Fiddler Gonzalez Rodriguez ("Fiddler") is a law firm with its principal place of business in San Juan, Puerto Rico. Many New York corporations, as well as corporations from around the world, retain Fiddler to address issues of Puerto Rican law, and Fiddler appears to derive a substantial percentage of its income from these out-of-state clients. Often, these clients seek Fiddler's services because of referrals from other clients. The parties dispute whether Fiddler also solicits some business from New York clients through telefaxes. Although most of Fiddler's assets are located in Puerto Rico, and although Fiddler performs most of its services on the island, Fiddler owns an apartment in Manhattan, which it claims as a business expense on its tax forms, and which at least two partners have used for business trips that were subsequent and unrelated to the transactions in this case.
In November 1989, BBL joined a five-member lending group (collectively, the "banks") that was negotiating a secured $245,000,000 revolving credit agreement ("RCA") with two affiliated oil companies, known collectively as "Arochem." Arochem has its principal place of business in Stamford, Connecticut. The lending group was headed by The Chase Manhattan Bank, N.A. ("Chase New York"), and all five lenders were either New York domiciliaries or sought to participate in the loan through their New York branches. As principal collateral for the loan, Arochem offered a security interest in one of its main oil refineries, which was located in Puerto Rico, as well as certain of its inventories.
Before accepting the collateral and closing on the loan, the banks required an opinion from a Puerto Rican law firm concerning the validity and enforceability of the security interests they were acquiring. Chase New York recommended Fiddler for the job, largely because Fiddler had performed well over the course of a long-standing attorney-client relationship with the Chase Manhattan branch in Puerto Rico ("Chase Puerto Rico"). Fiddler was subsequently contacted to help execute the relevant security documents and to provide the needed opinion. In the process, the banks sent Fiddler a draft RCA, which described the contemplated loan transaction and stated that Fiddler's opinion would be a condition precedent to the loan disbursements as follows:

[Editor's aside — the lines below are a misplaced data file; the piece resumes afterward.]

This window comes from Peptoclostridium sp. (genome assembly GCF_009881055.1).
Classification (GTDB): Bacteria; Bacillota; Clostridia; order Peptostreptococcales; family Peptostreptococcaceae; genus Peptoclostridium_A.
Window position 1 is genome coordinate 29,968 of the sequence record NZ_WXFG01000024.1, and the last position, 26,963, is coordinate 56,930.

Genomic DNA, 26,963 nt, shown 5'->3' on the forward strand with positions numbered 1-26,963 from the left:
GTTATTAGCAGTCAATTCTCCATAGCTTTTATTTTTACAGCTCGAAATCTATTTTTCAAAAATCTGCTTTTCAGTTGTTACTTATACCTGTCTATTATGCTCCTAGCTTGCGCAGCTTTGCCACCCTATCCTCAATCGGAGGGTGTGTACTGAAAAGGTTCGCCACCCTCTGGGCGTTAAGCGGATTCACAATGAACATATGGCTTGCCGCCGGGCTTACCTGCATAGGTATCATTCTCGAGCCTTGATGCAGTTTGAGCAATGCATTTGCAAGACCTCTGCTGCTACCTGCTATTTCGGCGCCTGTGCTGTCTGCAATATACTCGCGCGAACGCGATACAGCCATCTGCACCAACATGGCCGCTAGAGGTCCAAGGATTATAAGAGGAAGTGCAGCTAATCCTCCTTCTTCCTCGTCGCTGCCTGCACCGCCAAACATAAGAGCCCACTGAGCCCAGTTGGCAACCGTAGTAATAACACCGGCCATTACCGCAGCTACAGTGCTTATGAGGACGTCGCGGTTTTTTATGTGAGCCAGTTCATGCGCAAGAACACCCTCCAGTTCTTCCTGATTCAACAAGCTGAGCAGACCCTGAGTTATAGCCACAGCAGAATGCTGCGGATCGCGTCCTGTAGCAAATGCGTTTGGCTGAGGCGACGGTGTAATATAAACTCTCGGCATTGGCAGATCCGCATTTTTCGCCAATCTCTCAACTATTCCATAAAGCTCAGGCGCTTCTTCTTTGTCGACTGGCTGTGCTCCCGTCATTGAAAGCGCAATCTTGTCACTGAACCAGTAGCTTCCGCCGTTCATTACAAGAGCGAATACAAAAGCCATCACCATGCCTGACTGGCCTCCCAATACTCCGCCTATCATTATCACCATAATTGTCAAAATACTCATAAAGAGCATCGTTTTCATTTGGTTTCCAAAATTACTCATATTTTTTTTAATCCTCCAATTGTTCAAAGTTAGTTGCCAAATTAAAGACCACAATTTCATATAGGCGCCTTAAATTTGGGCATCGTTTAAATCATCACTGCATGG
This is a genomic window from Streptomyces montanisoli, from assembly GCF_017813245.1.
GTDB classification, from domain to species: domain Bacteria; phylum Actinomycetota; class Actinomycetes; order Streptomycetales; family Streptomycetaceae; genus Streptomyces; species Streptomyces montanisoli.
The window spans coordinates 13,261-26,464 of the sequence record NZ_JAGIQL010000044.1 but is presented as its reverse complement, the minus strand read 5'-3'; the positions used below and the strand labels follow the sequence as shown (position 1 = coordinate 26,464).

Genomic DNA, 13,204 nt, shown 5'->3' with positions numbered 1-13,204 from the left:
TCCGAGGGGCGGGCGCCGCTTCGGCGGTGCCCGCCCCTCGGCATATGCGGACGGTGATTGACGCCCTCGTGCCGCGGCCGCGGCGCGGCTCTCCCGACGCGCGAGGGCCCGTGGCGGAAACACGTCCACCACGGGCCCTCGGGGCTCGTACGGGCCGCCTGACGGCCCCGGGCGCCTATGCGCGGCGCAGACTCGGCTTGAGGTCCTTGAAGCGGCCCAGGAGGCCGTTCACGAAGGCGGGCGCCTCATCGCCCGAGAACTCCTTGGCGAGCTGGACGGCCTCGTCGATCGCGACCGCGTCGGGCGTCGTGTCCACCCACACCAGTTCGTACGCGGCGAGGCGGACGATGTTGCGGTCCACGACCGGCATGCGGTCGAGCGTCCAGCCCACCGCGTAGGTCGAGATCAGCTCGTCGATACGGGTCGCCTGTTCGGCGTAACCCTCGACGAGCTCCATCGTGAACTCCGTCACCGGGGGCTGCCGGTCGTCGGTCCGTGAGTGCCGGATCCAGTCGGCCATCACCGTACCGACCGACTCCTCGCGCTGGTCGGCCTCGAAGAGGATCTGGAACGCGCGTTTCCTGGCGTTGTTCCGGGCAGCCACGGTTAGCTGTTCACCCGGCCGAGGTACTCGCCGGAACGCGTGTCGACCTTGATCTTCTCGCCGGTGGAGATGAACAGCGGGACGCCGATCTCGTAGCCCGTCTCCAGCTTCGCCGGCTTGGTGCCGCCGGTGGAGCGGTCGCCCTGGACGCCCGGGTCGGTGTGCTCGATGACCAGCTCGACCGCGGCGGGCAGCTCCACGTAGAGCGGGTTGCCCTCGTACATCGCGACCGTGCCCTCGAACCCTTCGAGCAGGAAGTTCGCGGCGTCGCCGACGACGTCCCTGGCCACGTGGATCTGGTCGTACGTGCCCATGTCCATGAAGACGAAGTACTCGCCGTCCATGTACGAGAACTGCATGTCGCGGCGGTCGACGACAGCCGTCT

Initial Loan. The obligation of any Bank to make its initial Loan or the issuance of the initial Letter of Credit hereunder is subject to the receipt by the Agent of the following documents, each of which shall be satisfactory to the Agent in form and substance:
. . . .
Opinion of Special Puerto Rico Counsel to the Lender. An opinion of Fiddler, Gonzalez Rodriguez, special Puerto Rico counsel to the Banks, substantially in the Form of Exhibit G hereto.
Draft RCA dated Dec. 19, 1989, at ¶ 6.01(e). Exhibit G, which was also sent to Fiddler, was a model opinion concerning a security interest in Arochem's Puerto Rican oil refinery. The draft RCA specified that the agreement would be governed by New York law and contained a New York choice of forum provision. Shortly after receiving these materials, Fiddler agreed to act as the bank's special Puerto Rican counsel and perform the tasks indicated.